These are the times that try TV viewers' souls. Despite what feels like an explosion of content on cable TV, the last weeks of August are notable mostly as a long wind down to the big debuts of new programming on the networks in September. Around this time, looking for good new shows can feel like tracking a single flea in a hoarder's living room, so I'm here to help. Check out these capsule reviews of a few new (or new-ish) shows worthy of your TV time before the flood of new network series begins.
Top Gear, Season 17, debuting at 9 tonight on BBC America: Yes, this is the show that made headlines mostly in America for making insulting references to Mexicans in a broadcast last year. For those who remain unaware, it's an English show about the coolness of cars featuring three "cheeky" Brits who delight in pushing the boundaries of social convention in the commentary. Eventually, the hosts apologized last year for saying a Mexican sports car would be "lazy" and "feckless" just like the country's people. Unfortunately, there's a compelling show about car culture buried in their nonsense, which this week includes one host driving a 10-ton, 9-feet-high SUV called the Marauder (it can pull a tow truck down the street) and another host tearing up a test track with BMW's 1 series M sports car (he compared glee over one feature to the shiver you'd get if told you could set fire to CNN host Piers Morgan). I suggest firing off a letter to the BBC every time they say something culturally stupid, just to keep these guys focused on what they do best: impudently driving and analyzing the world's most interesting vehicles.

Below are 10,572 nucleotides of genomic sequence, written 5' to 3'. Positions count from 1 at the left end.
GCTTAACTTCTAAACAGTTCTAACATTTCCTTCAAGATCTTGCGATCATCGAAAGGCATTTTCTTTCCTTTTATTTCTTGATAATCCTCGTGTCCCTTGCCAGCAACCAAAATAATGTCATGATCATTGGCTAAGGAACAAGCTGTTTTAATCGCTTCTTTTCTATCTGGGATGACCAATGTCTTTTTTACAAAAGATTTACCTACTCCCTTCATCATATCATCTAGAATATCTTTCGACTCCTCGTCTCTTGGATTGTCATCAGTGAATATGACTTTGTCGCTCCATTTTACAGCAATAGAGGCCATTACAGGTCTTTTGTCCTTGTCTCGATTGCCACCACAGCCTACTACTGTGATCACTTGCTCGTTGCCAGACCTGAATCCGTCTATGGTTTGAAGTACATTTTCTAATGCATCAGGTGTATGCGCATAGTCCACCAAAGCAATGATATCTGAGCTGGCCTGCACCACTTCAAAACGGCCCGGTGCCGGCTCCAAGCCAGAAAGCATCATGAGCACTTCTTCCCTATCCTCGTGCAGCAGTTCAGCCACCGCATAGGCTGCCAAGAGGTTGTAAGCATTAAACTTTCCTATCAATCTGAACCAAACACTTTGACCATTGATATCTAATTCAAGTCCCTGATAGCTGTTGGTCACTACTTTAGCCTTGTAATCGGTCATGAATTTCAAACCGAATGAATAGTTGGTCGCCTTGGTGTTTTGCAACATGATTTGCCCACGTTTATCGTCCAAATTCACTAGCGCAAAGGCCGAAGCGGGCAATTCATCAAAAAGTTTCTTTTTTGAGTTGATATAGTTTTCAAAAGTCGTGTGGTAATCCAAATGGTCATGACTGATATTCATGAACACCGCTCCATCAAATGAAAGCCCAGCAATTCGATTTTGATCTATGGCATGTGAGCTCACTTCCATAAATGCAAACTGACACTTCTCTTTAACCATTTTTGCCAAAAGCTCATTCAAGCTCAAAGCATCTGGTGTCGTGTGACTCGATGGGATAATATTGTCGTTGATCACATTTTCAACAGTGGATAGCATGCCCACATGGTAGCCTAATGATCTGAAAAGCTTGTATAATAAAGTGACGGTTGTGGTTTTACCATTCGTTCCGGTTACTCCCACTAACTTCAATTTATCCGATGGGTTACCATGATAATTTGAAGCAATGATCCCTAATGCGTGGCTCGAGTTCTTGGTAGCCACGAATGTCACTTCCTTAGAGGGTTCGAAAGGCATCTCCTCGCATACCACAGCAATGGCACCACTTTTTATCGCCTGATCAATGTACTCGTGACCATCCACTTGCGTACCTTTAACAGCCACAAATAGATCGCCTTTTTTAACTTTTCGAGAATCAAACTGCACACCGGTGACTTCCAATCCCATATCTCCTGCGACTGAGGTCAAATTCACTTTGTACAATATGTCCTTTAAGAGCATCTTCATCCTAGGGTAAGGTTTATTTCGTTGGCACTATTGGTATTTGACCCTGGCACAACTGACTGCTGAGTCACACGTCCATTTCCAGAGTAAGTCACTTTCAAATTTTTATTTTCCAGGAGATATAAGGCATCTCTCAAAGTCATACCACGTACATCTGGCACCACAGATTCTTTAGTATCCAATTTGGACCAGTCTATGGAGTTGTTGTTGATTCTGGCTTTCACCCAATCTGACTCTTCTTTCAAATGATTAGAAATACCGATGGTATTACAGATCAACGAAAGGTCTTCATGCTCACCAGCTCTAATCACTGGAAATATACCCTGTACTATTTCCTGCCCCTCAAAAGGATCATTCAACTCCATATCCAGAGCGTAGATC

The Hour, airs at 10 p.m. Wednesdays on BBC America: Forget about the awful network series coming that are trying to piggyback on Mad Men-style '60s nostalgia. This is the first TV series to take what Don Draper and Co. have wrought to a new level. Centered on a new investigative series birthed on the BBC in 1956, The Hour offers a look at all the sexual politics of transitioning from the '50s to the '60s — with a woman in a powerful producer's role — along with the emergence of modern, telegenic media and class warfare set against the backdrop of a mysterious, espionage-tinged murder. Fans of HBO's The Wire will recognize star Dominic West as the show's upper-class born, handsomely superficial anchor; fans of great drama will note how Mad Men's style gets a shot of BBC-level pacing (a touch slow) and 007-level spy-jinks. It's so good, I even made up a word to describe it.
True Blood, airs at 9 p.m. Sundays on HBO: More than a month into its run, this supernatural drama continues to titillate and surprise. It's true that you can look at some plot twists and see the writers going, "what if we threw these two characters together?" As when a witch robs baddie vampire Eric Northman of his memory, turning him into a sensitive dude capable of bedding heroine Sookie Stackhouse (Anna Paquin). And the show's taste for explicit sex has only grown, giving star Paquin plenty of chances to make up for the series initial reluctance to show her nude (this is R-rated HBO, after all). But developing a witch who can control vampires as the character viewers should cheer but don't, just allows us all to savor the irony of a series that keeps us pulling for the evildoers in a way that feels, well, titillating.